Chemical balance

Measurement of mass is most accurately carried out by balancing. A high-sensitivity balance used by chemists has screw-weights (1) for fine adjustment. When correctly adjusted, a long, vertical needle in the center of the unit rests exactly over a central zero on a scale at the base of the balance column. To achieve finer measurements than are possible by placing known weights in one pan a "rider weight" is sometimes used. This small weight (2) is designed to slide along a direct-reading scale marked along the top of the balance arm.

A balance is an instrument used for measuring the weight of an object, typically by comparison with objects of known weight. The beam balance or equal-arm balance, known to ancient Egyptians and Mesopotamians, consists of two identical pans hung from either end of a centrally suspended beam. When objects of equal weight are placed in each pan, the beam swings level because the moments of the gravitational forces acting one each object and pan about the central pivot or fulcrum are equal in magnitude and opposite in sense. Other types of beam balance involve fixed weights sliding along or hung below unequal beam arms, but the principle of the balancing of equal and opposite gravitational moments remains the same.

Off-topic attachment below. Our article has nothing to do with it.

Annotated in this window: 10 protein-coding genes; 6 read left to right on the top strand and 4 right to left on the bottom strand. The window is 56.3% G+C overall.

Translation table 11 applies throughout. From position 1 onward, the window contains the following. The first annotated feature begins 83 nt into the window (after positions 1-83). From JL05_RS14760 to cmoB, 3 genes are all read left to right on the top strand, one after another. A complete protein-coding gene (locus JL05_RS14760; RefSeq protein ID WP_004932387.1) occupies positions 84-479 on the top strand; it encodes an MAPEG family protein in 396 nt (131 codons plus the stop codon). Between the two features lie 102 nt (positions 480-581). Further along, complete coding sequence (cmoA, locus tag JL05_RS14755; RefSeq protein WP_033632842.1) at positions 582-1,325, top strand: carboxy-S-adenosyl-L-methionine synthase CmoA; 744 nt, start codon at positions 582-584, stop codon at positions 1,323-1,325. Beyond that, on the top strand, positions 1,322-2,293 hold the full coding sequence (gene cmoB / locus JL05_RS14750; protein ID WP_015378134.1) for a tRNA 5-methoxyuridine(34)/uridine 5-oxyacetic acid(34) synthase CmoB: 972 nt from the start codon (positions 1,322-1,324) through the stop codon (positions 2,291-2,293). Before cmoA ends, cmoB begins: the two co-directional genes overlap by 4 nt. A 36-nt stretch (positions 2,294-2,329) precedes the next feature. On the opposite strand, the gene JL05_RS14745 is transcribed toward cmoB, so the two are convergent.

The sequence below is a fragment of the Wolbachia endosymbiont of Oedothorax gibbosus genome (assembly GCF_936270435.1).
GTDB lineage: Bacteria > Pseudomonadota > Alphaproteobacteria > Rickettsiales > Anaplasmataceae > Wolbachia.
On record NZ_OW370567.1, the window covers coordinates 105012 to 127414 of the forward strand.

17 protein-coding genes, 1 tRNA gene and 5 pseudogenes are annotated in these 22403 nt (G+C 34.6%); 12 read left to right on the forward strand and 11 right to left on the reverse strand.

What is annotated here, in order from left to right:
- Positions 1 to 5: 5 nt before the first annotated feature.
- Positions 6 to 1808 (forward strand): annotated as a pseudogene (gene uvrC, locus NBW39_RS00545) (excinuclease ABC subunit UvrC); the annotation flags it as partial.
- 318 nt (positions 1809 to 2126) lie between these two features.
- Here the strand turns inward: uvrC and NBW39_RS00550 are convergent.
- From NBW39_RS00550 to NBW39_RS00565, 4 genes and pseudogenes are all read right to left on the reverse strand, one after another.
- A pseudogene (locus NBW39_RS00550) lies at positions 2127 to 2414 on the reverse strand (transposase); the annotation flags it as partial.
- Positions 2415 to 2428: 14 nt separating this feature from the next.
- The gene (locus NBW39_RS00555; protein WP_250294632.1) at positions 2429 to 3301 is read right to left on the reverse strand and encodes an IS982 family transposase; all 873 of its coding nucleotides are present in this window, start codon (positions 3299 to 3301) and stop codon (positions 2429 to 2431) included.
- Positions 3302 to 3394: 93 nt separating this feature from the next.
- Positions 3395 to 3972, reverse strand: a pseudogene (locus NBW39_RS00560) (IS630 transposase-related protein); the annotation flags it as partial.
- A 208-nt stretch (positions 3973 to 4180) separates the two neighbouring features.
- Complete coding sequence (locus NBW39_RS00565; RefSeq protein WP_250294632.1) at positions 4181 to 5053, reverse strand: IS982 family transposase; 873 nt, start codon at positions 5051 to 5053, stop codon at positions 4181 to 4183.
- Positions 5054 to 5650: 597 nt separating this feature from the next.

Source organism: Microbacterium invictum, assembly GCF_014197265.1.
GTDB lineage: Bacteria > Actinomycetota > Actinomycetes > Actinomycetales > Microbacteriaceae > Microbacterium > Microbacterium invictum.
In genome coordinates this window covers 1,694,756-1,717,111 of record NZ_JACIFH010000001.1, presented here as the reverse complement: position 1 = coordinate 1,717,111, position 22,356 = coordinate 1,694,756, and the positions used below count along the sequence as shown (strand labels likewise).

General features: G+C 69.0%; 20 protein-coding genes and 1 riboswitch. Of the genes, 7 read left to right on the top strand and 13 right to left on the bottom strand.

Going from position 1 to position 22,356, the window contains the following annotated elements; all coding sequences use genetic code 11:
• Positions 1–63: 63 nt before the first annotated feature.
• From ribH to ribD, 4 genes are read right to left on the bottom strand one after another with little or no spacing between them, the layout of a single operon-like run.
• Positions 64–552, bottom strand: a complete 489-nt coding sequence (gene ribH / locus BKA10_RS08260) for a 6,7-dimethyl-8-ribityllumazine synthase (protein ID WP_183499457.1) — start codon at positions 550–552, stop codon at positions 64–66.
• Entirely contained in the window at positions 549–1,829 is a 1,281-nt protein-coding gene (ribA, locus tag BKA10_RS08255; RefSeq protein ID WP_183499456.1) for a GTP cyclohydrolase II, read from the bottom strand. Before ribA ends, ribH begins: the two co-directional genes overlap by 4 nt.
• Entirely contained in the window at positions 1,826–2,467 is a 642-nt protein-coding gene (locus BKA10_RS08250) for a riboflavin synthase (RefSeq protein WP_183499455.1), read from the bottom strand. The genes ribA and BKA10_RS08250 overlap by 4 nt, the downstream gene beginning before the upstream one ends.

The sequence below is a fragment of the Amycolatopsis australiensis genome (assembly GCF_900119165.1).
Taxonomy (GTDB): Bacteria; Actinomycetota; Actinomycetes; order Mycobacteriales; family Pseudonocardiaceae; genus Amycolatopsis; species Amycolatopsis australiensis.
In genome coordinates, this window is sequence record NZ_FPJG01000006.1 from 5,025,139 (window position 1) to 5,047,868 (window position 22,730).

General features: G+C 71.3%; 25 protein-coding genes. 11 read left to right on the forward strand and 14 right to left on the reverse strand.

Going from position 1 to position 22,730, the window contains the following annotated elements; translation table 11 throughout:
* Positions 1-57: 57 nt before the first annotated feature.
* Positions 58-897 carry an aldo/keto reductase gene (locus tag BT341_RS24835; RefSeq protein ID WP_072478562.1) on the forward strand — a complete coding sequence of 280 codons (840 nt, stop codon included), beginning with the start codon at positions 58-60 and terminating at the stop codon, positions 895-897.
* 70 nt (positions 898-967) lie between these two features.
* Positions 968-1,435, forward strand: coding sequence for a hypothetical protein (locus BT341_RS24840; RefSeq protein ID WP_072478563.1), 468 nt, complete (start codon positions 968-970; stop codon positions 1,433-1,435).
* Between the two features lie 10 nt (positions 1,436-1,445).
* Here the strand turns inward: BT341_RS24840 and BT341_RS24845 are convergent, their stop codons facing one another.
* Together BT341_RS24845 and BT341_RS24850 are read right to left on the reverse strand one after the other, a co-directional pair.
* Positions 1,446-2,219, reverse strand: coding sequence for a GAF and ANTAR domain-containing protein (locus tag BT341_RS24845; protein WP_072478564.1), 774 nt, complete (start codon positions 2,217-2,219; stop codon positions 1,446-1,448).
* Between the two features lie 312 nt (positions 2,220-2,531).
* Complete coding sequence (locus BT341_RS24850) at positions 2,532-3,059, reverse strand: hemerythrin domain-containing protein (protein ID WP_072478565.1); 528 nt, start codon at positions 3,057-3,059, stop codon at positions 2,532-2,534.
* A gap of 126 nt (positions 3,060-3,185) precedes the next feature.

An electronic balance uses an electromagnetic force to restore the balance of a lever arm, the current flowing in the magnet coil being a measure of the mass involved.


The relatively inaccurate spring balance utilizes Hooke's law to determine the weight of the specimen from the extension it produces in a coiled spring, and the much finer torsion balance utilizes the resistance of a wire to being twisted. Chemical microbalances can measure weights as small as 1 microgram.